Kat Lee: So, would you say parents think it’s too late at teenage, because I love what you say that the brain is not a hard-boiled egg. And for a long time we’ve been told it is, but it’s boiled by five or whatever, I remember reading that somewhere, like if it’s not by five, you’re done. SoI can imagine if they’ve heard those voices, by the time your child is 16, 17, 18, 20, you’re like, not only are they done, they’re fried, there’s nothing that can be done. And you are always so hopeful and it’s not pie in the sky hopeful, as I’ve heard you quoted before, it’s real hope.

Dr. Sheely: It is real hope, and part of that real hope comes from my own experience in working… Beginning to work with adults who are recently diagnosed. And I know I’ve said this before, but I worked with a 62-year-old man who had never been diagnosed, and his motivation, his motivation to take on his own learning, his motivation to figure things out. It was amazing to see, and it was amazing to see what he was able to do and how he actually turned his life around just from knowing what was going on. So, it was wonderful to work with him. So it’s not pie in the sky hope, it comes from the work I’ve done and what I’ve seen adults on the spectrum accomplish.

Kat Lee: So, speaking with parents now who are realizing, if we wanna phrase it, it’s not enough, no matter how old their child is, whether they’re 16, 20 or 30, taking that aside, what would you say to that parent who feels like they need to start something else? 

Dr. Sheely: I would suggest that they think carefully about what they wanna start, and so don’t just do things, don’t just go swim with the dolphins. It would be fun. I would like to swim with the dolphins, you would like to, too. We’d like to swim with the dolphins, but think specifically with your child about what your child wants, what the goals are. This is not a time when you start doing things for your child, you don’t want to over compensate, so conversations on goal setting, where would you like to be in five years? What would you like for your life to look like in five years? And you know, there’s a whole range of… There’s just a really lovely range of things available. I know that one of our consultants, Macy, is working on how to help people become independent in the workforce.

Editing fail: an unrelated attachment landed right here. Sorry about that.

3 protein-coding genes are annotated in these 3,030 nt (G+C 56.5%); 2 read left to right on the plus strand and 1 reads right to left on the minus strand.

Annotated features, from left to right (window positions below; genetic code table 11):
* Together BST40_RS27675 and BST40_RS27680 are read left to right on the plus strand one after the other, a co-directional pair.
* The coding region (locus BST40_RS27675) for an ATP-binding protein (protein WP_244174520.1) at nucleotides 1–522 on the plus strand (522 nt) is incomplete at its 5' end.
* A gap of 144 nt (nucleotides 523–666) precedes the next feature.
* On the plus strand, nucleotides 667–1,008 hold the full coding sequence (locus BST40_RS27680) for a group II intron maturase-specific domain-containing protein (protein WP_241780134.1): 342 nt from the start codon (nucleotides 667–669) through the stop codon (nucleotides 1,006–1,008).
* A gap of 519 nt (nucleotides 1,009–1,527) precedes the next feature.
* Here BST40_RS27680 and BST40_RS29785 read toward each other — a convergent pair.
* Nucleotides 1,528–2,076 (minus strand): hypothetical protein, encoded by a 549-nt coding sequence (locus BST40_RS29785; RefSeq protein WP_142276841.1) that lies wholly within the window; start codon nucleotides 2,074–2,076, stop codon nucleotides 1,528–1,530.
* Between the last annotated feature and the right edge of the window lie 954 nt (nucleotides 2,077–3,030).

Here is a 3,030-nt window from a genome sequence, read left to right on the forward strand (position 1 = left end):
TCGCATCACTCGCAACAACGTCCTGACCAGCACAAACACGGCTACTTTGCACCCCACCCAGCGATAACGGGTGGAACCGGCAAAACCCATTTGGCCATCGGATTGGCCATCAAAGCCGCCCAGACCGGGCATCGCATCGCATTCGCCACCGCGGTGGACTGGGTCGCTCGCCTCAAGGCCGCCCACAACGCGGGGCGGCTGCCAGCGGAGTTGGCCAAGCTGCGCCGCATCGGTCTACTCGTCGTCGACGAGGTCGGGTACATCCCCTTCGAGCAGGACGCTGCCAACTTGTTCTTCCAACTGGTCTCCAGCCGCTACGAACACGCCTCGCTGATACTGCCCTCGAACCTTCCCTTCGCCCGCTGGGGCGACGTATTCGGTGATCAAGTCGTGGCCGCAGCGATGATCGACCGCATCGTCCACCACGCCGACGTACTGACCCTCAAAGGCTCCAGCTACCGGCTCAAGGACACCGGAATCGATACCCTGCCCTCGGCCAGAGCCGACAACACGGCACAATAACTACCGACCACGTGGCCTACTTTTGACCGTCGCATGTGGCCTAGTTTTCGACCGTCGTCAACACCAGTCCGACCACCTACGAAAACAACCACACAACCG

Dr. Sheely: So, I can always recommend Macy, but I know that the Texas Workforce Commission has people who can coach people through jobs. But not everybody needs that. Not everybody needs that. I put it out there because I don’t think it’s a problem if you do need it, if you do need it, great. It’s available for you. But looking for a job requires an ability to think dynamically. And Katherine, you know in RDI, we talk about thinking dynamically from the minute someone walks in the door, we have to learn to think dynamically, and going for a job interview in these times means that you’re going to hear, no, a lot more than you hear yes. So you have to be prepared for that, “No, thank you for coming in. But no.” You have to be prepared for your resume being thrown in the circular file.

Dr. Sheely: This is just a fact of life. I don’t care whether you are dealing with autism or you’re dealing with just getting your college degree. It’s usually no. So, having that kind of resilience, raising our children from the very beginning where they actually deal with failure. And I don’t mean the kind of failure, like sink or swim, but those small failures where it doesn’t quite go right, but you’ve become resilient enough to figure out what to do. Those are all the underpinnings of what helps people get through an interview. And as one boy, I used to say… He used to say, “Well, every no is one step closer to a yes.”